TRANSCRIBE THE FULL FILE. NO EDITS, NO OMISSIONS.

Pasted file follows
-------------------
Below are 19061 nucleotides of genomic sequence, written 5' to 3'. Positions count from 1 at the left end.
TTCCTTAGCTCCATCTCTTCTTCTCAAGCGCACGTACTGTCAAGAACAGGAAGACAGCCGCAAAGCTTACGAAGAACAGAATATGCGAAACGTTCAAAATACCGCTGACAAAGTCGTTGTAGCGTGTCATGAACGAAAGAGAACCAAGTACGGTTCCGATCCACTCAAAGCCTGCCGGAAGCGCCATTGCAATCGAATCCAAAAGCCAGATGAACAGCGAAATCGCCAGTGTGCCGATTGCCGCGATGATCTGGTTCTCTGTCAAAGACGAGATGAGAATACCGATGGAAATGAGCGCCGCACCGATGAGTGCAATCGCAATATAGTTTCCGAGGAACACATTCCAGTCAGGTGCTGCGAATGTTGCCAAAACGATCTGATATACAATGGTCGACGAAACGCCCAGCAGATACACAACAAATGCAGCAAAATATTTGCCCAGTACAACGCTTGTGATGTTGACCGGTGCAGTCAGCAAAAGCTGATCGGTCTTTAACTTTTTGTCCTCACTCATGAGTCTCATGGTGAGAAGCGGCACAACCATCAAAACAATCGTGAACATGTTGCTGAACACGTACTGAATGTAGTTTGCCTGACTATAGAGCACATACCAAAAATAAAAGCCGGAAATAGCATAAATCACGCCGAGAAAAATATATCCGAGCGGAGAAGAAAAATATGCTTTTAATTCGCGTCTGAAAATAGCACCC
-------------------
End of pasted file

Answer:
Below are 19061 nucleotides of genomic sequence, written 5' to 3'. Positions count from 1 at the left end.
TTCCTTAGCTCCATCTCTTCTTCTCAAGCGCACGTACTGTCAAGAACAGGAAGACAGCCGCAAAGCTTACGAAGAACAGAATATGCGAAACGTTCAAAATACCGCTGACAAAGTCGTTGTAGCGTGTCATGAACGAAAGAGAACCAAGTACGGTTCCGATCCACTCAAAGCCTGCCGGAAGCGCCATTGCAATCGAATCCAAAAGCCAGATGAACAGCGAAATCGCCAGTGTGCCGATTGCCGCGATGATCTGGTTCTCTGTCAAAGACGAGATGAGAATACCGATGGAAATGAGCGCCGCACCGATGAGTGCAATCGCAATATAGTTTCCGAGGAACACATTCCAGTCAGGTGCTGCGAATGTTGCCAAAACGATCTGATATACAATGGTCGACGAAACGCCCAGCAGATACACAACAAATGCAGCAAAATATTTGCCCAGTACAACGCTTGTGATGTTGACCGGTGCAGTCAGCAAAAGCTGATCGGTCTTTAACTTTTTGTCCTCACTCATGAGTCTCATGGTGAGAAGCGGCACAACCATCAAAACAATCGTGAACATGTTGCTGAACACGTACTGAATGTAGTTTGCCTGACTATAGAGCACATACCAAAAATAAAAGCCGGAAATAGCATAAATCACGCCGAGAAAAATATATCCGAGCGGAGAAGAAAAATATGCTTTTAATTCGCGTCTGAAAATAGCACCC